After over a year of requests from fans and enthusiasts, and months of official teases, Microsoft Flight Simulator has a virtual reality mode. Whether you play the game via Steam or the Windows Store, you can now take advantage of “OpenXR” calls to seemingly any PC-VR system on the market, aided by an “enable/disable VR” keyboard shortcut at any time.
This summer, ahead of the game’s final-stretch beta test, the developers at Asobo Studio used a screen-share feature in a video call to tease the VR mode to us at Ars Technica. This is never an ideal way to show off VR, in part because the platform requires high refresh rates for comfortable play, which can’t be smoothly sent in a pandemic-era video call. But even for a video call, it looked choppy. Asobo’s team assured us that the incomplete VR mode was running well—but of course, we’re all on edge about game-preview assurances as of late.
Now that users have been formally invited to slap Microsoft Flight Simulator onto their faces, I must strongly urge users not to do so—or at least heavily temper their expectations. Honestly, Asobo Studio should’ve issued these warnings, not me, because this mode is nowhere near retail-ready.
Setup, mouse cursors, and floating VR menus
VR support begins with a shortcut in the game’s top-level menu, letting players know it’s just a click away. Turning VR on will neatly beam the game’s bifocal feed to whatever VR system you have running in the background (SteamVR, Oculus, Windows Mixed Reality) while overtaking your desktop feed with a full-screen preview that, unfortunately, can neither be alt-tabbed out of nor reduced in size or pixel density.
However, upon first boot, don’t take MSFS up on its convenient offer and tap directly into VR. The game doesn’t tell you this, but you need to manually assign two crucial button functions for VR’s sake: one to switch into and out of VR on the fly, and one to “center” your VR perspective. The latter is required to start the game, which makes sense, as your headset might point in the wrong direction at the moment of toggling. But if that’s not toggled, you basically lock the game up by enabling VR. Alt+F4 and try again. (Also, this is confusing: you currently can’t assign these buttons in the top-level “VR” options menu; you have to instead search for “VR” in the “controls” menu.)
Your next step might be to map any VR controller functions to MSFS‘s button assignments. Bad news: you currently cannot, at least not within MSFS‘s menu system, and I was unable to manually assign functions to the Valve Index Controllers (aka Valve Knuckles) via the SteamVR debug interface. I mention the Knuckles because these are arguably the ultimate flight simulator hand controllers, since they clasp over the hand in ways that let users simultaneously grab a flight stick and toggle its buttons and switches. Having their extra buttons, triggers, and joysticks handy while within VR would be super convenient, but MSFS skips them entirely in order to avoid adding hand tracking to the game.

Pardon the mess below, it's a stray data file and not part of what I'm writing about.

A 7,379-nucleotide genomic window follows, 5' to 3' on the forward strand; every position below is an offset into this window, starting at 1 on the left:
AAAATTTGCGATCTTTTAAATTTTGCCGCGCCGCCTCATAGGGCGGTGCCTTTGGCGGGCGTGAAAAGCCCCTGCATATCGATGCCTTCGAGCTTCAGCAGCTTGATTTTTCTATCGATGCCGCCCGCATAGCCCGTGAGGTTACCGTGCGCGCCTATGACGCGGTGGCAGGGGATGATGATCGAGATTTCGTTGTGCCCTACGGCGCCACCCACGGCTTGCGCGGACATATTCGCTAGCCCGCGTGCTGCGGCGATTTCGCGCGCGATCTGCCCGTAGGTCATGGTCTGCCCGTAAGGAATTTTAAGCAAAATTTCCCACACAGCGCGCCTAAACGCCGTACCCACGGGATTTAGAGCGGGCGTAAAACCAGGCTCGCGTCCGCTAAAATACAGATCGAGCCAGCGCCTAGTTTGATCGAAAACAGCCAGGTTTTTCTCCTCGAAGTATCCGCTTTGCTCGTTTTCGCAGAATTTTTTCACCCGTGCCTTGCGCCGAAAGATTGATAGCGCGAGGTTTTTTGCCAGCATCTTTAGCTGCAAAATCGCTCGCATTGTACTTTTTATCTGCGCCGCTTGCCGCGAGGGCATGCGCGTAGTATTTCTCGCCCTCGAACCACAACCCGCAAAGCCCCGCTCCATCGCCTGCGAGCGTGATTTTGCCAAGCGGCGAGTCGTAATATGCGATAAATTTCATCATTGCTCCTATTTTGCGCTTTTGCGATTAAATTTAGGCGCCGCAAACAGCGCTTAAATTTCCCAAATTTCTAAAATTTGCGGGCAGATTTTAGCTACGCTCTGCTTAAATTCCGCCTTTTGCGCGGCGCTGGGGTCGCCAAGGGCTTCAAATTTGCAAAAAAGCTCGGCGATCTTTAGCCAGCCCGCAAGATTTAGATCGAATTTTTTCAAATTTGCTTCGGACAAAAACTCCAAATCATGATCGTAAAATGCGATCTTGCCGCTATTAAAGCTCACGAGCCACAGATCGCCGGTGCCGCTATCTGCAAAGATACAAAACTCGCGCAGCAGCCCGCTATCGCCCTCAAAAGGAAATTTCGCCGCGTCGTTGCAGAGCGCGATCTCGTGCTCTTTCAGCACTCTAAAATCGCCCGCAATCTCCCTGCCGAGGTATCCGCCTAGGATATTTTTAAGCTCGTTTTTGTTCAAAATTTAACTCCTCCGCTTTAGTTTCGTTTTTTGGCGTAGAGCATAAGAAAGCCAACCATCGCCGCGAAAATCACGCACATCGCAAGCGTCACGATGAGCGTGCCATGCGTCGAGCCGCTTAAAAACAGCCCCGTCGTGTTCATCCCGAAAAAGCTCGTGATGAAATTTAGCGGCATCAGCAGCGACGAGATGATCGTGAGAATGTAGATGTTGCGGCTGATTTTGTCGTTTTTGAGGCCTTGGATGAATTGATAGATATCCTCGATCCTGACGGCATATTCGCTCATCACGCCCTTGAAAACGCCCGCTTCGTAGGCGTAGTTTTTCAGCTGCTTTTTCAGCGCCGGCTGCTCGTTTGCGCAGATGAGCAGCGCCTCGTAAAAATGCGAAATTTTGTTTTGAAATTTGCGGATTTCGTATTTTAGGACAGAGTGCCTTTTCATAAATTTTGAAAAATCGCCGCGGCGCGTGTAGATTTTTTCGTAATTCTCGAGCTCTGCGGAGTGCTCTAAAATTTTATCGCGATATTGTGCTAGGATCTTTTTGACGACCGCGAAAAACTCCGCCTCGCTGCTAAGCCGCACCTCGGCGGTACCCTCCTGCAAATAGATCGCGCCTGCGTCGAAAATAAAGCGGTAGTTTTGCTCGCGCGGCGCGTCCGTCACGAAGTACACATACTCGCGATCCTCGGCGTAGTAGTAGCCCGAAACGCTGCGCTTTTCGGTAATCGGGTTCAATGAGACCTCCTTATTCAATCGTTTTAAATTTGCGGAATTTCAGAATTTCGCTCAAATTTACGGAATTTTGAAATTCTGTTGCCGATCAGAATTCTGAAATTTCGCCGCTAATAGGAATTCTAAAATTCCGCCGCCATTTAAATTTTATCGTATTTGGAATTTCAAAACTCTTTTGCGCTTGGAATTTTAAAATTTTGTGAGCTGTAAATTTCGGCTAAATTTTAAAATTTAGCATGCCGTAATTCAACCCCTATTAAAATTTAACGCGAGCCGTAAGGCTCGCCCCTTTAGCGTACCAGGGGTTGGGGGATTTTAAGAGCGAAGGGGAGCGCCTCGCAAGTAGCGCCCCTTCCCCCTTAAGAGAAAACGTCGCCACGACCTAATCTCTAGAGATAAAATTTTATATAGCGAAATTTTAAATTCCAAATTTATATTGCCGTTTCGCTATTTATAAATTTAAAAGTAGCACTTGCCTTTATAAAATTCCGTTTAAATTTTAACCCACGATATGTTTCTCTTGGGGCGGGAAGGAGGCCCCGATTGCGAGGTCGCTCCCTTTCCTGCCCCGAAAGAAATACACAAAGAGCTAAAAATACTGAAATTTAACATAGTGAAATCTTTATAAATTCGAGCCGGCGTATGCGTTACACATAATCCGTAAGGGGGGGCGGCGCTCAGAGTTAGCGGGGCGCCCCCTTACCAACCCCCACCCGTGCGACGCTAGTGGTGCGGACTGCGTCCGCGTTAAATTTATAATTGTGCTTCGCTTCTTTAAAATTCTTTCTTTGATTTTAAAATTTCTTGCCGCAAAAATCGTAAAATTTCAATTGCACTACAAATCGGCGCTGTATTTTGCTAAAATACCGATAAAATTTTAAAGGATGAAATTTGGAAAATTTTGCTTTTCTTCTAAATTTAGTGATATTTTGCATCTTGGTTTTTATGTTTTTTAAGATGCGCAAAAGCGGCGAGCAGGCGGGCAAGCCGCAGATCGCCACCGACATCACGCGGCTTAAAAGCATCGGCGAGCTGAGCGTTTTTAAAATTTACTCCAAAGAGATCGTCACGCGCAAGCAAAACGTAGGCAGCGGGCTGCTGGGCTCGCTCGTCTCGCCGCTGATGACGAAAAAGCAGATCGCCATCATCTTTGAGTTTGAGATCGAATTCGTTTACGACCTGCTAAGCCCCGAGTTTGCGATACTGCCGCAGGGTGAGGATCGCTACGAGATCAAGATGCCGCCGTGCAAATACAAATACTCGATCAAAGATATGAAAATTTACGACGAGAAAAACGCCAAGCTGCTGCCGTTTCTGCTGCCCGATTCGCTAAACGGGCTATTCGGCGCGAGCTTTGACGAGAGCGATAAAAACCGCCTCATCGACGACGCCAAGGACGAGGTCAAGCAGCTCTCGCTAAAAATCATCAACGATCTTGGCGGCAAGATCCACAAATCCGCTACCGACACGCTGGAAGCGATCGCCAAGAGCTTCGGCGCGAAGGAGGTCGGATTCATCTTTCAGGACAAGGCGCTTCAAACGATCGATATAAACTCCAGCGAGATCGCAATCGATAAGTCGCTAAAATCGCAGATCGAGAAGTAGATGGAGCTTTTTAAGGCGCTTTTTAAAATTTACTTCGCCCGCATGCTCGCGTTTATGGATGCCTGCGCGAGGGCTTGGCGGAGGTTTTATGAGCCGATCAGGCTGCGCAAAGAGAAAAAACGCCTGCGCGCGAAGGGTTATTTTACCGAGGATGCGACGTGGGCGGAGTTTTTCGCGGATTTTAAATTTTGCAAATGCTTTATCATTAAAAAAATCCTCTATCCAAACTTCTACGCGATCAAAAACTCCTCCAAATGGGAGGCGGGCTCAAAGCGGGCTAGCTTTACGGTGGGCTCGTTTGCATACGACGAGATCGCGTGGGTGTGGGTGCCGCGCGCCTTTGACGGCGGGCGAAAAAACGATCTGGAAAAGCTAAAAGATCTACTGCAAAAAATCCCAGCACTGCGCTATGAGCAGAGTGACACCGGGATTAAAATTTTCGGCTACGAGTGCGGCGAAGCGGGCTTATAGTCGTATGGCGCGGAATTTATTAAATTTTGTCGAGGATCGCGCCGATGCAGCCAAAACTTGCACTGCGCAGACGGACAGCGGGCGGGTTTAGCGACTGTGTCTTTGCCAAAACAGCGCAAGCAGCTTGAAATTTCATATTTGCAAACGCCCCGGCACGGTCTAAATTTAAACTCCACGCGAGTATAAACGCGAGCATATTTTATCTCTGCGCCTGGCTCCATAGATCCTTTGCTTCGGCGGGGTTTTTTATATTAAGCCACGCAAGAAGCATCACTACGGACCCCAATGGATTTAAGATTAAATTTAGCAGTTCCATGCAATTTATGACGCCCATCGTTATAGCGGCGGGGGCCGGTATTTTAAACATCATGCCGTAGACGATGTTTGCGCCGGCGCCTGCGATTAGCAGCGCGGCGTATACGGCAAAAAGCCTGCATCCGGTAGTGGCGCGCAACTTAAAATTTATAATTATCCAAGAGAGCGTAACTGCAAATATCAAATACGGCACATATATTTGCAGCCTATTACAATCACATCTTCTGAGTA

Instead, once you land inside a VR cockpit, you become an invisible, floating camera without a body or hands—even though MSFS has over a dozen character-model options for visible pilots in the game. (Those only appear in third-person camera views outside VR, however, so their absence in hand-tracked VR makes some sense.) While the savviest MSFS pilots may already have their favorite planes’ functions mapped to every button on their keyboard, mouse, flight stick, throttle stick, rudder, and other add-ons, the game still supports tapping anything visible on your chosen plane’s panels—and this is where a floating VR mouse cursor comes into play. Basically, the entire surface of your craft’s panels, along with any emergency handles elsewhere in the cockpit, are mapped to a massive “mouse pad,” as draped over their entire 3D boundary. While in VR, grab your mouse and drag it around, and it will move over the cockpit in ways that mostly make sense. It’s absolutely not the equivalent of reaching for panels with your own fingers in free, 3D space, but in a pinch, it works well enough.
With a headset over your eyes, you’ll run into the issue of real-world controls not mapping 1:1 to whatever rig you’ve opted for or having to blindly reach in real life for your favorite controls. Luckily, Microsoft Flight Simulator has been preparing pilots for this issue for months, since the 2D version lives and dies by that very abstraction. Unless you own a different flight stick and panel add-on system for every plane in the game, you’ll never have enough hardware to emulate the game’s physical aspects. Other VR flight sim options, including the fantastical Elite Dangerous and the realistic X-Plane, have long worked the same way, forcing users to place flight hardware near their favorite headset and operate a bit blindly while in VR. It works fine.